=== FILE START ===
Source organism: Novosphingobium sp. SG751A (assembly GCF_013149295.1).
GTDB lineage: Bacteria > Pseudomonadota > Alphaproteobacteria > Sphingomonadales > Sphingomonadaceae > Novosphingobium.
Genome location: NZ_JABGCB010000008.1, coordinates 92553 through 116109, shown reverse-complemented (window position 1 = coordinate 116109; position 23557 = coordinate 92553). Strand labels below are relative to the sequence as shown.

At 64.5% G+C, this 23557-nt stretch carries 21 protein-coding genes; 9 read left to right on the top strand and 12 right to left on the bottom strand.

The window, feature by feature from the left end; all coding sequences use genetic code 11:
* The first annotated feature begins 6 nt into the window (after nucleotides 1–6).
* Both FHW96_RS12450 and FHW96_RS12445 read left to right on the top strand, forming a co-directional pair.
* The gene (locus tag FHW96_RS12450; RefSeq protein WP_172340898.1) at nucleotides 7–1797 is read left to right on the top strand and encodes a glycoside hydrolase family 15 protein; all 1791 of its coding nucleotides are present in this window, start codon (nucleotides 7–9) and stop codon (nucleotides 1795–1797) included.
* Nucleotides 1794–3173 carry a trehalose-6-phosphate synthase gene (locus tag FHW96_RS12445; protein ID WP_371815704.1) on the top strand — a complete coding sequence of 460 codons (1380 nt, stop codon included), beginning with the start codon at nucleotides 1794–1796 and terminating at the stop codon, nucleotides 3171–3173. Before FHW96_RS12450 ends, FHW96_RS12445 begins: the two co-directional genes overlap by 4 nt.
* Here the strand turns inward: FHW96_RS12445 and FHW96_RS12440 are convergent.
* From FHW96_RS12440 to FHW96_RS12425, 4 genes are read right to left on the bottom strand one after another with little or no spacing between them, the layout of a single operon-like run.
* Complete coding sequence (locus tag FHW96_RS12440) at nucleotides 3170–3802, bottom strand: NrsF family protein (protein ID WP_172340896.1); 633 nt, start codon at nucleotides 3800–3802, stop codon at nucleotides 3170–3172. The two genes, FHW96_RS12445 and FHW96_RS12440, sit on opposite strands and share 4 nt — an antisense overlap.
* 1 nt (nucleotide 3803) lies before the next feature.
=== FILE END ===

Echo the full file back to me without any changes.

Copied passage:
Source organism: Novosphingobium sp. SG751A (assembly GCF_013149295.1).
GTDB lineage: Bacteria > Pseudomonadota > Alphaproteobacteria > Sphingomonadales > Sphingomonadaceae > Novosphingobium.
Genome location: NZ_JABGCB010000008.1, coordinates 92553 through 116109, shown reverse-complemented (window position 1 = coordinate 116109; position 23557 = coordinate 92553). Strand labels below are relative to the sequence as shown.

At 64.5% G+C, this 23557-nt stretch carries 21 protein-coding genes; 9 read left to right on the top strand and 12 right to left on the bottom strand.

The window, feature by feature from the left end; all coding sequences use genetic code 11:
* The first annotated feature begins 6 nt into the window (after nucleotides 1–6).
* Both FHW96_RS12450 and FHW96_RS12445 read left to right on the top strand, forming a co-directional pair.
* The gene (locus tag FHW96_RS12450; RefSeq protein WP_172340898.1) at nucleotides 7–1797 is read left to right on the top strand and encodes a glycoside hydrolase family 15 protein; all 1791 of its coding nucleotides are present in this window, start codon (nucleotides 7–9) and stop codon (nucleotides 1795–1797) included.
* Nucleotides 1794–3173 carry a trehalose-6-phosphate synthase gene (locus tag FHW96_RS12445; protein ID WP_371815704.1) on the top strand — a complete coding sequence of 460 codons (1380 nt, stop codon included), beginning with the start codon at nucleotides 1794–1796 and terminating at the stop codon, nucleotides 3171–3173. Before FHW96_RS12450 ends, FHW96_RS12445 begins: the two co-directional genes overlap by 4 nt.
* Here the strand turns inward: FHW96_RS12445 and FHW96_RS12440 are convergent.
* From FHW96_RS12440 to FHW96_RS12425, 4 genes are read right to left on the bottom strand one after another with little or no spacing between them, the layout of a single operon-like run.
* Complete coding sequence (locus tag FHW96_RS12440) at nucleotides 3170–3802, bottom strand: NrsF family protein (protein ID WP_172340896.1); 633 nt, start codon at nucleotides 3800–3802, stop codon at nucleotides 3170–3172. The two genes, FHW96_RS12445 and FHW96_RS12440, sit on opposite strands and share 4 nt — an antisense overlap.
* 1 nt (nucleotide 3803) lies before the next feature.